Millicent Jessie Eleanor Bagot (1907-2006) could smell a rat at twenty paces and had an illustrious career as one of the UK’s premier spy hunters and what we now call Whistleblowers.

The last decade has been full of Dame Whistleblowers so we should pay particular attention to the woman who made a career of sniffing out the phonies amongst us.

Bagot began her life as the daughter of a solicitor, raised by a French governess, and was later educated at Oxford’s Lady Margaret Hall where she studied the Classics. Bagot went to work for the special branch of the Metro police and later moved on to England’s Ministry of Defense working for both MI5 and MI6. This is slim pickings for developing a profile of Millie, and maybe her early life wasn’t as interesting as her career, but it sure would be great to know what made this lady tick.

Bagot the career lady, however, was a lad’s worst nightmare back in the day: a competent female taskmaster with an opinion and a voice. Apparently someone had the good sense to think that such traits recommended her and so Bagot began to move up the ranks.

Bagot specialized in Communism and was a well-regarded Sovietologist. She was the first to warn Intel community that notorious MI6 English double-agent, Kim Philby, was a member of the communist party and not who he appeared to be. She was ignored, of course, but despite Philby’s escape to Moscow in 1963, I hope Millie felt some small measure of satisfaction in knowing she was right.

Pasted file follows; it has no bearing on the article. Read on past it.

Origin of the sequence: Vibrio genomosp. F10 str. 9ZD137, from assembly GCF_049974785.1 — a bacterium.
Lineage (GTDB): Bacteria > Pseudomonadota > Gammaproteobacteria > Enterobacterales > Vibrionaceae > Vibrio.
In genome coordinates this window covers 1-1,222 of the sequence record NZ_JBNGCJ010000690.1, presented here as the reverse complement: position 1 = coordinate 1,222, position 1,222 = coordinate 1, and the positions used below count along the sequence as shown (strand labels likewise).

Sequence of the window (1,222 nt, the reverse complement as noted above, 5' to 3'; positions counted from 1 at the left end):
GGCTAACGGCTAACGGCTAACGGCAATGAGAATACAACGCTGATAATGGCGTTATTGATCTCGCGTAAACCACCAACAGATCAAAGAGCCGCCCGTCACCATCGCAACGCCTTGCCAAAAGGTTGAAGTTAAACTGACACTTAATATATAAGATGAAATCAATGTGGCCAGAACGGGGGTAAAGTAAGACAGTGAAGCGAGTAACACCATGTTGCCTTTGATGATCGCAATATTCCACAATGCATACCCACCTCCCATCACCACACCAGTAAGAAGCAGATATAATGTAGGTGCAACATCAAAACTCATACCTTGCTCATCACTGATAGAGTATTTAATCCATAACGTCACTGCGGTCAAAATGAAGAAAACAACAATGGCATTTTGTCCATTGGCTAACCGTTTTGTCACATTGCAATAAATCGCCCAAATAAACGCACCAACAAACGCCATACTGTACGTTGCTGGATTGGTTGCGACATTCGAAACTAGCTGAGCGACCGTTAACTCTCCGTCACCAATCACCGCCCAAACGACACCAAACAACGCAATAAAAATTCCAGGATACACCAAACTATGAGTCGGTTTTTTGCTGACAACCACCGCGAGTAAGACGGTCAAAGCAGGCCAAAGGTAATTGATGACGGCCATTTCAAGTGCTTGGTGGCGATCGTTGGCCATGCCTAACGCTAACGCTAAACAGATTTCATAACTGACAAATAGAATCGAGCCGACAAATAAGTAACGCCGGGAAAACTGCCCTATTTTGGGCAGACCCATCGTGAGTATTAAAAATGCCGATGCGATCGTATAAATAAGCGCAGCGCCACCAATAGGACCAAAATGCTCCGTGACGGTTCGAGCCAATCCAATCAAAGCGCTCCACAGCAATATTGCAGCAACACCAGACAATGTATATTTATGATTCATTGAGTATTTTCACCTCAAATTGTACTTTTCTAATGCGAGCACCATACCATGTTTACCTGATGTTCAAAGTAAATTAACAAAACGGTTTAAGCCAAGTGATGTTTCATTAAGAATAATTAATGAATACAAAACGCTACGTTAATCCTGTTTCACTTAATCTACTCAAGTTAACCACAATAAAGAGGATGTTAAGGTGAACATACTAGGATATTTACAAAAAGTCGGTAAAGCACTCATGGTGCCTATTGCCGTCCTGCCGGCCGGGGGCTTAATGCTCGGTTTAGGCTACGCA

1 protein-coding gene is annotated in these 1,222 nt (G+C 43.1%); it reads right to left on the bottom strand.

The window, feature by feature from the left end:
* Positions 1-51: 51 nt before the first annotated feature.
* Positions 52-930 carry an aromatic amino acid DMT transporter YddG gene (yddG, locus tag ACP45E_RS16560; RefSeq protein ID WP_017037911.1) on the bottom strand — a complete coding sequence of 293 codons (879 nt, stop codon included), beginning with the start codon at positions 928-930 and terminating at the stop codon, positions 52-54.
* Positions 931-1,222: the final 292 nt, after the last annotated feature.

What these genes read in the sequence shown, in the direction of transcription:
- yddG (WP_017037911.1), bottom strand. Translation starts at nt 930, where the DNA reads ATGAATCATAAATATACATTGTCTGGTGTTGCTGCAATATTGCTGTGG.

Bagot was the first woman to reach the rank of Assistant Secretary at MI5. She received the MBE in 1949 for service and later advanced to CBE in 1967 at her retirement. Famed director of the US Federal Bureau of Investigation, J. Edgar Hoover, even wrote to Millicent expressing his admiration.

However, even in retirement, Bagot did not call it a day. With her exceptional memory and famed ability at finding patterns in massive amounts of information, she continued working part-time sniffing out active spies and also writing what some call the definitive account of the Zinoviev Affair.

Millicent finally called it quits in 1976, after a debilitating stroke claimed her prized memory and left her infirmed for the rest of her life. A sad and drawn-out end for such an amazing woman with a truly brilliant career.

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